3. Our housing allowance is safe from federal constitutional challenges.

At least it is safe for now, the previous federal district court's ruling that it was unconstitutional having been overturned on appeal.

4. IMB trustees show a willingness to embrace the 21st century.

With the election of thirty-six year old David Platt as the new IMB leader, replacing his seventy-year-old predecessor, trustees demonstrate that they recognize that some new thinking is in order for our flagship institution. Younger Southern Baptists are encouraged thereby.

5. Southern Baptist leaders and entities recognize mental illness as a grave problem.

The SBC, it's leaders and entities, have been AWOL on the serious business of mental illness among us. While leadership cannot force change at the local church level, at least there has been a steady stream of sensible initiatives from our folks. Regretfully, this has come as a result of the suicides of two children of high profile SBC leaders.

6. At various levels, the SBC is showing engagement on racial issues.

The response to racial turmoil of Ferguson, Missouri and of the death of Michael Brown in New York has generated sensible commentary from our leaders and mostly civil and profitable discussion among us. This is a change and is good news.

7. NAMB's church planting initiative, Send North America, is continuing to thrive.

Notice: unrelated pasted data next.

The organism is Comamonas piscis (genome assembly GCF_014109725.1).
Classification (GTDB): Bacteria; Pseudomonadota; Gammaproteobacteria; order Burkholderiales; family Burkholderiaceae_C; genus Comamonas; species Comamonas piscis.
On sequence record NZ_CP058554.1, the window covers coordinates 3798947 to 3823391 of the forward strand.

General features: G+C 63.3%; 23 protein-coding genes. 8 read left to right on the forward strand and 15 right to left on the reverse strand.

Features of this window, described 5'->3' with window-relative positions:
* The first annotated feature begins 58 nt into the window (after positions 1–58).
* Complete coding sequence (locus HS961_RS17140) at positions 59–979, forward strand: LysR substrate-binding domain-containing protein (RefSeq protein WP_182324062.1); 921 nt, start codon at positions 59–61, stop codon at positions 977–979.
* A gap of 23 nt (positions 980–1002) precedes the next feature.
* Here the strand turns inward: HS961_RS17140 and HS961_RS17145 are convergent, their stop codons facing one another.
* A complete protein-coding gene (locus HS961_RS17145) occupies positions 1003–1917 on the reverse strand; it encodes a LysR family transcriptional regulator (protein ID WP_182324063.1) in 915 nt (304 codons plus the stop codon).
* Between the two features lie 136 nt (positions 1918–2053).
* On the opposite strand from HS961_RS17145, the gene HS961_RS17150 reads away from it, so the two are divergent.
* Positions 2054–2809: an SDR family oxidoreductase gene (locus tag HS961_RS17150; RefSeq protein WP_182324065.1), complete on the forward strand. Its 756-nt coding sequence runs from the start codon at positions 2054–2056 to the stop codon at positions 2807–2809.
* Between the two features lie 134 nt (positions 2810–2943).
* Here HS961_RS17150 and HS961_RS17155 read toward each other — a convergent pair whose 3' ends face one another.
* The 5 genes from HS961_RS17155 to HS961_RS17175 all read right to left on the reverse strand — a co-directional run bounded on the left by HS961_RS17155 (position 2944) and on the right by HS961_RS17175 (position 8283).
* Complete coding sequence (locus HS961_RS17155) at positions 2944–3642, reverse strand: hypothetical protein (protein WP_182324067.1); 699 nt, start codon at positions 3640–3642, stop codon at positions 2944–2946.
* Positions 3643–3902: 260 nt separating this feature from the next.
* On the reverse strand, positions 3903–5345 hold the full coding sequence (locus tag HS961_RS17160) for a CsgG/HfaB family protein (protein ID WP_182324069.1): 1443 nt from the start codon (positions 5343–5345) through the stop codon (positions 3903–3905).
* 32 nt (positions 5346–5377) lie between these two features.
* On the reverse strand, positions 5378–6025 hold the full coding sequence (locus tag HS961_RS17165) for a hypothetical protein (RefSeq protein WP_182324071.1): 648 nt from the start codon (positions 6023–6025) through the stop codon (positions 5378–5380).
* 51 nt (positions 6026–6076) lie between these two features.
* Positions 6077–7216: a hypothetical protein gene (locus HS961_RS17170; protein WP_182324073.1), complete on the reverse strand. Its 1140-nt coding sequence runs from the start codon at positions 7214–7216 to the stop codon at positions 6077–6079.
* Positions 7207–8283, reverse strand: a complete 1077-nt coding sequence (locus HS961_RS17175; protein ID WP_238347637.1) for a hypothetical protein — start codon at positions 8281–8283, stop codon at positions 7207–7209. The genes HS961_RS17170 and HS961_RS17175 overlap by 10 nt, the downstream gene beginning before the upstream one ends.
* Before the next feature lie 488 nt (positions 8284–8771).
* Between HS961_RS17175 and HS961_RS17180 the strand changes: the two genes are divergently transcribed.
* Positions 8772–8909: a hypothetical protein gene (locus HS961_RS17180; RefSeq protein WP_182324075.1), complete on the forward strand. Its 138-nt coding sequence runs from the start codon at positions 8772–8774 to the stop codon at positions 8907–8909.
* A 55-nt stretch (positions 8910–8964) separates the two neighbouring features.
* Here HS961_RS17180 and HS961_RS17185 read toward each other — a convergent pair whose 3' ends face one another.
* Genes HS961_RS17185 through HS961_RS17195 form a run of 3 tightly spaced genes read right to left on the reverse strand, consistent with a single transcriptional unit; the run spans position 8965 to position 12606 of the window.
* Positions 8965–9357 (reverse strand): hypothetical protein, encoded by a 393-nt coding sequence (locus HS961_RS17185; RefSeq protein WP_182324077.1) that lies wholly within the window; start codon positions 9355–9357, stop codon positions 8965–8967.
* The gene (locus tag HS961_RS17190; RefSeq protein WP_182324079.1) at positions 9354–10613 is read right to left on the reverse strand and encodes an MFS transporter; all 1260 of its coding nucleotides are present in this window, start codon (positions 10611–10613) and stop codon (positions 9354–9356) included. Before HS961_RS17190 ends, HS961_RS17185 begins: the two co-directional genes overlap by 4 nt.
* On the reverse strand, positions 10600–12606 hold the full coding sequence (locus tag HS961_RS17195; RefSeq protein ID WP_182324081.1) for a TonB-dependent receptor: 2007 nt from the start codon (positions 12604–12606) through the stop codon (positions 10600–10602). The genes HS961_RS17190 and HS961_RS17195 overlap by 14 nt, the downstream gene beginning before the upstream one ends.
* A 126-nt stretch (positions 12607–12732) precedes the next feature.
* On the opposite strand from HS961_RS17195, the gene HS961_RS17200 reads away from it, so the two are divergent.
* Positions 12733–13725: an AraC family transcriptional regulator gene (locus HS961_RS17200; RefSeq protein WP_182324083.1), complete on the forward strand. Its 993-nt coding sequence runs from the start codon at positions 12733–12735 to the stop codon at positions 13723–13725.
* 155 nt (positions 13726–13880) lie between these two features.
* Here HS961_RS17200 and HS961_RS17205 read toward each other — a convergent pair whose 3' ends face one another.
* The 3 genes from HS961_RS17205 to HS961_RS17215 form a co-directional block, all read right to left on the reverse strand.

While some critics snipe about it, SNA is engaging large numbers of younger Southern Baptists who are interested in church planting and large numbers of SBC churches who wish to partner in planting churches in North America. One is hard-pressed to name any other national SBC initiative that shows success.

8. Great Commission Giving is up.

Southern Baptist churches gave $777 million in Great Commission Giving for 2012-2013, an increase of $23 millions from the previous reporting period. GCG is the aggregate of giving to all SBC causes. Although these figures are somewhat soft in that churches self-report as they choose, any increase is good news. Critics of GCG will have to explain why it is not good to give to SBC causes and why such should not be celebrated.

9. The key Cooperative Program percentage increased.

That would be the percentage of undesignated church offering plate dollars given to the CP. We moved up ever so slightly from 5.414% to 5.5%. This makes two years straight there was a tiny, tiny increase. Frank Page concludes that the CP has reached its "nadir". An increase of 0.086% isn't much...but it's something.

10. Average SBC clergy salaries are up.

The 2014 LifeWay Compensation Study revealed that total "package" compensation for senior pastors was up 1.8% from 2012. Not much but up is up and not down...has to be good news. Senior pastors are advised to thank God for this and not to complain that the average pay for non-senior pastor staff positions were up by a good bit more than for senior pastors.